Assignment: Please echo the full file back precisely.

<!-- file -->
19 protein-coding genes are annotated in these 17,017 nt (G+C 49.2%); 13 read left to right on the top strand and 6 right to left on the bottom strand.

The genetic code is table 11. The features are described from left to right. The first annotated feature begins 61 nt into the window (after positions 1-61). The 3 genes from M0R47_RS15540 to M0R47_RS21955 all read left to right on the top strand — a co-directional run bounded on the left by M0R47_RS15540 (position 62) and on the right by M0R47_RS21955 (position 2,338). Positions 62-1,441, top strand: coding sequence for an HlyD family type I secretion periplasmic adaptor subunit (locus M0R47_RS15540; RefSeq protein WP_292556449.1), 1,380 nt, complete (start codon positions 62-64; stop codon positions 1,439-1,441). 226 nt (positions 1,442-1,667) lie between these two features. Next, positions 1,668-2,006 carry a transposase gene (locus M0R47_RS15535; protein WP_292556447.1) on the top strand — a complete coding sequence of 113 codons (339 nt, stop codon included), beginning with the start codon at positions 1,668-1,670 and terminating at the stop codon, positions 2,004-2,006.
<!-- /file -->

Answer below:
19 protein-coding genes are annotated in these 17,017 nt (G+C 49.2%); 13 read left to right on the top strand and 6 right to left on the bottom strand.

The genetic code is table 11. The features are described from left to right. The first annotated feature begins 61 nt into the window (after positions 1-61). The 3 genes from M0R47_RS15540 to M0R47_RS21955 all read left to right on the top strand — a co-directional run bounded on the left by M0R47_RS15540 (position 62) and on the right by M0R47_RS21955 (position 2,338). Positions 62-1,441, top strand: coding sequence for an HlyD family type I secretion periplasmic adaptor subunit (locus M0R47_RS15540; RefSeq protein WP_292556449.1), 1,380 nt, complete (start codon positions 62-64; stop codon positions 1,439-1,441). 226 nt (positions 1,442-1,667) lie between these two features. Next, positions 1,668-2,006 carry a transposase gene (locus M0R47_RS15535; protein WP_292556447.1) on the top strand — a complete coding sequence of 113 codons (339 nt, stop codon included), beginning with the start codon at positions 1,668-1,670 and terminating at the stop codon, positions 2,004-2,006.